A Local Sheriff Said No To More Immigrant Detainees Because Of Coronavirus Fears, So ICE Transferred Them All To New Facilities

“The sheriff wanted to protect the current jail population that we had, along with the employees we have here and the staff at the facility, from the spread of the virus,” a sheriff's spokesperson said.

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Federal officials rushed to transfer more than 100 immigrants from a Wisconsin county jail in recent days after the sheriff’s department said it would no longer house any additional detainees to prevent the spread of the coronavirus.

Immigration and Customs Enforcement officials rely on a network of local and private jails across the country to detain nearly 38,000 immigrants. The agency has said that it is being proactive in testing any potential cases of COVID-19, the disease caused by the coronavirus, and providing guidance to detention centers to help prevent an outbreak. Families and friends of detainees have been restricted from visiting ICE detention centers as a precautionary measure.

The Kenosha County Sheriff’s Office decided late last week that bringing new ICE detainees into its facility represented too great a risk to other inmates and staff. On Friday, after Wisconsin officials issued emergency declarations over the pandemic, the sheriff informed ICE that it would no longer take any new detainees within its jail. ICE was told, however, that the existing detainees could remain at the facility, said Sgt. David Wright, a spokesperson for the Sheriff’s Office.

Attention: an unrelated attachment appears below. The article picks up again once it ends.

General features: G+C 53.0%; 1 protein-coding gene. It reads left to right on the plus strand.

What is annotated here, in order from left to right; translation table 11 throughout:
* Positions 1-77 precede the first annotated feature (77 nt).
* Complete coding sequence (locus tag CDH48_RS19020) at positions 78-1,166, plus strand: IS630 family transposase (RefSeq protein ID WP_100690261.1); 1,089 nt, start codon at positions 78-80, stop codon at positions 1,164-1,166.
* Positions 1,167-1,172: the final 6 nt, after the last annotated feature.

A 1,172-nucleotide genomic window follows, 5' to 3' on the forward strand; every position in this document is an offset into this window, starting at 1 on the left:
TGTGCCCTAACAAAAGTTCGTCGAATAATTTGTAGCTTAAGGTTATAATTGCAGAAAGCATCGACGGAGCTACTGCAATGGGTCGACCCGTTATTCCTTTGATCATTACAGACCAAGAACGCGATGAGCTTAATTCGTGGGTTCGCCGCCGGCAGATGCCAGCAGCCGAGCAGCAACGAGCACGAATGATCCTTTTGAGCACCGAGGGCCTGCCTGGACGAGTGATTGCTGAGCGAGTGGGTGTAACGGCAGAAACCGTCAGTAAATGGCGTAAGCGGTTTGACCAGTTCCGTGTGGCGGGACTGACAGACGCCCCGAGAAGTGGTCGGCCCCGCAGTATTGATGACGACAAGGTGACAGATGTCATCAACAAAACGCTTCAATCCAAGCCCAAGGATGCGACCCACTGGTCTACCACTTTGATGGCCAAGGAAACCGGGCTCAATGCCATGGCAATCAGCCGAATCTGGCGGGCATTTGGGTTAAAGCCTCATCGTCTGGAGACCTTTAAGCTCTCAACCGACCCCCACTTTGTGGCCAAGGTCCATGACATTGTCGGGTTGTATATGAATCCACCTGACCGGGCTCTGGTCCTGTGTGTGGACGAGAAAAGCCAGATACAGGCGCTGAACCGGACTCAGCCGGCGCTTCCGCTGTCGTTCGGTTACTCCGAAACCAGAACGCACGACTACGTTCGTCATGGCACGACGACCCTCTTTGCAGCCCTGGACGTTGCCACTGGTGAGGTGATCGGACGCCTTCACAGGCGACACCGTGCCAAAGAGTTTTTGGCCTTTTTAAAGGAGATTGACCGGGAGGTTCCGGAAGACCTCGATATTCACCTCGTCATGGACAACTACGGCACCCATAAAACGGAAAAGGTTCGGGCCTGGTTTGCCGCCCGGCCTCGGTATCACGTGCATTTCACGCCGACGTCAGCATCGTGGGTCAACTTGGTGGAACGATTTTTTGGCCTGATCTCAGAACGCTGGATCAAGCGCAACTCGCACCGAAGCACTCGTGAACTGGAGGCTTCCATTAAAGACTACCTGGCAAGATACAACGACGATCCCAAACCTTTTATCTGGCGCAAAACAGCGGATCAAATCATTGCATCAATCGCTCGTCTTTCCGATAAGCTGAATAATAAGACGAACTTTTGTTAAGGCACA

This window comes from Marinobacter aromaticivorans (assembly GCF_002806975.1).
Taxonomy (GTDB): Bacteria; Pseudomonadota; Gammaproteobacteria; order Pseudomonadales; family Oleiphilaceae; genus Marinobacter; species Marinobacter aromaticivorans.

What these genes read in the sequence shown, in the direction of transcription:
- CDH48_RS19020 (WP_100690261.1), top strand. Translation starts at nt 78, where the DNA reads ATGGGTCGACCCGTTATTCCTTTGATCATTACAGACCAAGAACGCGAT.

But early Sunday, officials from a separate county picked up all 170 ICE detainees from the jail and transferred them to other facilities in the region, Wright said, which caught the Sheriff’s Office off guard.

“They didn’t like the answer we gave them when we told them we wouldn’t take any new ones,” he said. “The sheriff believes this would definitely free up some of our resources. He was okay with it because it took a lot of stress and burden off of our employees.”

ICE officials said the detainees who were housed at Kenosha County have been moved to Texas and Illinois.

“In order to accommodate various operational demands, ICE routinely transfers detainees within its detention network based on available resources and the needs of the agency. As is appropriate, ICE coordinates with the Department of Justice’s Executive Office for Immigration Review (EOIR), which administers the nation’s immigration courts, to ensure the continuity of any ongoing legal proceedings,” an ICE official said in a statement.

For more than 15 years, ICE has typically housed 150 to 200 detainees in the Kenosha County jail.

“The sheriff wanted to protect the current jail population that we had, along with the employees we have here and the staff at the facility, from the spread of the virus,” Wright said.

Immigrant advocates have called on ICE to immediately release all detainees with medical conditions who could be put at risk by the coronavirus.

On Monday, the American Civil Liberties Union asked a federal court to force officials to release a group of immigrants who have a lung disease, heart disease, diabetes, epilepsy, or kidney disease to protect them from the potential spread of COVID-19 from a Seattle-area detention facility.

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